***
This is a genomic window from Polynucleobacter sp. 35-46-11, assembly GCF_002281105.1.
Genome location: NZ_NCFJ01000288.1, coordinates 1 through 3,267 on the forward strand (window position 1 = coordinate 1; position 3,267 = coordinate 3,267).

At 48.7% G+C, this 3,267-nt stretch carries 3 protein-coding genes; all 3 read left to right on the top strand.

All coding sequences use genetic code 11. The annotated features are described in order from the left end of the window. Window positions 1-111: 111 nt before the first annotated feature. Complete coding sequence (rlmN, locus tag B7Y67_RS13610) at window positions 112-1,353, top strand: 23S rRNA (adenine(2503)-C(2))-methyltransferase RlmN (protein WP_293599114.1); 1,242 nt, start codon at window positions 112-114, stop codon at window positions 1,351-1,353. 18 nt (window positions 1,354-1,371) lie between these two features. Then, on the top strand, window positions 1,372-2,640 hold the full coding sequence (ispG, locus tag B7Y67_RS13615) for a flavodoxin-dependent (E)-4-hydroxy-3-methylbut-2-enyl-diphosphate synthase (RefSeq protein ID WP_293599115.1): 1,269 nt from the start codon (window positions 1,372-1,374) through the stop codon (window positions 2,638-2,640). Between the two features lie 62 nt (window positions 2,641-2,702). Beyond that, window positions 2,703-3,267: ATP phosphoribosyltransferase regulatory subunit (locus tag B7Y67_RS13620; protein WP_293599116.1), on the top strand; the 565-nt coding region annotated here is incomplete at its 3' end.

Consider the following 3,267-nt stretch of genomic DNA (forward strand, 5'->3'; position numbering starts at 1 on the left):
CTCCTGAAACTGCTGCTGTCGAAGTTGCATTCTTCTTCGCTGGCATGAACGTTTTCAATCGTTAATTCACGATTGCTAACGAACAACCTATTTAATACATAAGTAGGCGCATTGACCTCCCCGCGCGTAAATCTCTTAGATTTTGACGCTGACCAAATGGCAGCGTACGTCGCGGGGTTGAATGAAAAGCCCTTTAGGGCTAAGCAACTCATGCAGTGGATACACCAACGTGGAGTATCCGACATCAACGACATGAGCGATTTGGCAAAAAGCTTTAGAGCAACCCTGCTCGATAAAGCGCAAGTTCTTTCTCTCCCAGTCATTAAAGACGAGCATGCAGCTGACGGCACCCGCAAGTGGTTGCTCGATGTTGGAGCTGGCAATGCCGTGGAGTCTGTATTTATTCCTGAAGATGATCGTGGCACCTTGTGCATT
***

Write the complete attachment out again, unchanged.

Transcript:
This is a genomic window from Polynucleobacter sp. 35-46-11, assembly GCF_002281105.1.
Genome location: NZ_NCFJ01000288.1, coordinates 1 through 3,267 on the forward strand (window position 1 = coordinate 1; position 3,267 = coordinate 3,267).

At 48.7% G+C, this 3,267-nt stretch carries 3 protein-coding genes; all 3 read left to right on the top strand.

All coding sequences use genetic code 11. The annotated features are described in order from the left end of the window. Window positions 1-111: 111 nt before the first annotated feature. Complete coding sequence (rlmN, locus tag B7Y67_RS13610) at window positions 112-1,353, top strand: 23S rRNA (adenine(2503)-C(2))-methyltransferase RlmN (protein WP_293599114.1); 1,242 nt, start codon at window positions 112-114, stop codon at window positions 1,351-1,353. 18 nt (window positions 1,354-1,371) lie between these two features. Then, on the top strand, window positions 1,372-2,640 hold the full coding sequence (ispG, locus tag B7Y67_RS13615) for a flavodoxin-dependent (E)-4-hydroxy-3-methylbut-2-enyl-diphosphate synthase (RefSeq protein ID WP_293599115.1): 1,269 nt from the start codon (window positions 1,372-1,374) through the stop codon (window positions 2,638-2,640). Between the two features lie 62 nt (window positions 2,641-2,702). Beyond that, window positions 2,703-3,267: ATP phosphoribosyltransferase regulatory subunit (locus tag B7Y67_RS13620; protein WP_293599116.1), on the top strand; the 565-nt coding region annotated here is incomplete at its 3' end.

Consider the following 3,267-nt stretch of genomic DNA (forward strand, 5'->3'; position numbering starts at 1 on the left):
CTCCTGAAACTGCTGCTGTCGAAGTTGCATTCTTCTTCGCTGGCATGAACGTTTTCAATCGTTAATTCACGATTGCTAACGAACAACCTATTTAATACATAAGTAGGCGCATTGACCTCCCCGCGCGTAAATCTCTTAGATTTTGACGCTGACCAAATGGCAGCGTACGTCGCGGGGTTGAATGAAAAGCCCTTTAGGGCTAAGCAACTCATGCAGTGGATACACCAACGTGGAGTATCCGACATCAACGACATGAGCGATTTGGCAAAAAGCTTTAGAGCAACCCTGCTCGATAAAGCGCAAGTTCTTTCTCTCCCAGTCATTAAAGACGAGCATGCAGCTGACGGCACCCGCAAGTGGTTGCTCGATGTTGGAGCTGGCAATGCCGTGGAGTCTGTATTTATTCCTGAAGATGATCGTGGCACCTTGTGCATT